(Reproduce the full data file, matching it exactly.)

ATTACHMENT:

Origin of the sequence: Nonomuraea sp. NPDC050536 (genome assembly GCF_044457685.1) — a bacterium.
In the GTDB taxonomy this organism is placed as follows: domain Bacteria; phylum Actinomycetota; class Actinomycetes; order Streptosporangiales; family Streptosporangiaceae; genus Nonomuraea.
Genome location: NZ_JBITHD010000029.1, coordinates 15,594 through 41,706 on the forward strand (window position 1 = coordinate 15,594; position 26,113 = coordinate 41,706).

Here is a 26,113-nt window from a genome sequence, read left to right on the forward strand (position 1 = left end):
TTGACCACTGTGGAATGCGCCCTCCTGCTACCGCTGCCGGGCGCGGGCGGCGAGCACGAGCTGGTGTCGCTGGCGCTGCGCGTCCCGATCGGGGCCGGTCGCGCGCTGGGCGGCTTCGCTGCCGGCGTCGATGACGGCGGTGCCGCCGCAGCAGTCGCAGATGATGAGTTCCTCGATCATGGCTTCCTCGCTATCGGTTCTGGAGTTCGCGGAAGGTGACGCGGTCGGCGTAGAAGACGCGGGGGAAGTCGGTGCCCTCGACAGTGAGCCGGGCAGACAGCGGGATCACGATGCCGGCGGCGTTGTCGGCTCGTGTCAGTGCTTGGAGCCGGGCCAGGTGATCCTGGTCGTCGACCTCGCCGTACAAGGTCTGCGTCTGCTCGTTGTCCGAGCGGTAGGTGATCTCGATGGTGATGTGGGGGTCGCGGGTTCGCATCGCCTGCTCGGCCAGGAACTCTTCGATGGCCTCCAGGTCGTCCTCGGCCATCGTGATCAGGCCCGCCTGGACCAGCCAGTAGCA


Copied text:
Origin of the sequence: Nonomuraea sp. NPDC050536 (genome assembly GCF_044457685.1) — a bacterium.
In the GTDB taxonomy this organism is placed as follows: domain Bacteria; phylum Actinomycetota; class Actinomycetes; order Streptosporangiales; family Streptosporangiaceae; genus Nonomuraea.
Genome location: NZ_JBITHD010000029.1, coordinates 15,594 through 41,706 on the forward strand (window position 1 = coordinate 15,594; position 26,113 = coordinate 41,706).

Here is a 26,113-nt window from a genome sequence, read left to right on the forward strand (position 1 = left end):
TTGACCACTGTGGAATGCGCCCTCCTGCTACCGCTGCCGGGCGCGGGCGGCGAGCACGAGCTGGTGTCGCTGGCGCTGCGCGTCCCGATCGGGGCCGGTCGCGCGCTGGGCGGCTTCGCTGCCGGCGTCGATGACGGCGGTGCCGCCGCAGCAGTCGCAGATGATGAGTTCCTCGATCATGGCTTCCTCGCTATCGGTTCTGGAGTTCGCGGAAGGTGACGCGGTCGGCGTAGAAGACGCGGGGGAAGTCGGTGCCCTCGACAGTGAGCCGGGCAGACAGCGGGATCACGATGCCGGCGGCGTTGTCGGCTCGTGTCAGTGCTTGGAGCCGGGCCAGGTGATCCTGGTCGTCGACCTCGCCGTACAAGGTCTGCGTCTGCTCGTTGTCCGAGCGGTAGGTGATCTCGATGGTGATGTGGGGGTCGCGGGTTCGCATCGCCTGCTCGGCCAGGAACTCTTCGATGGCCTCCAGGTCGTCCTCGGCCATCGTGATCAGGCCCGCCTGGACCAGCCAGTAGCA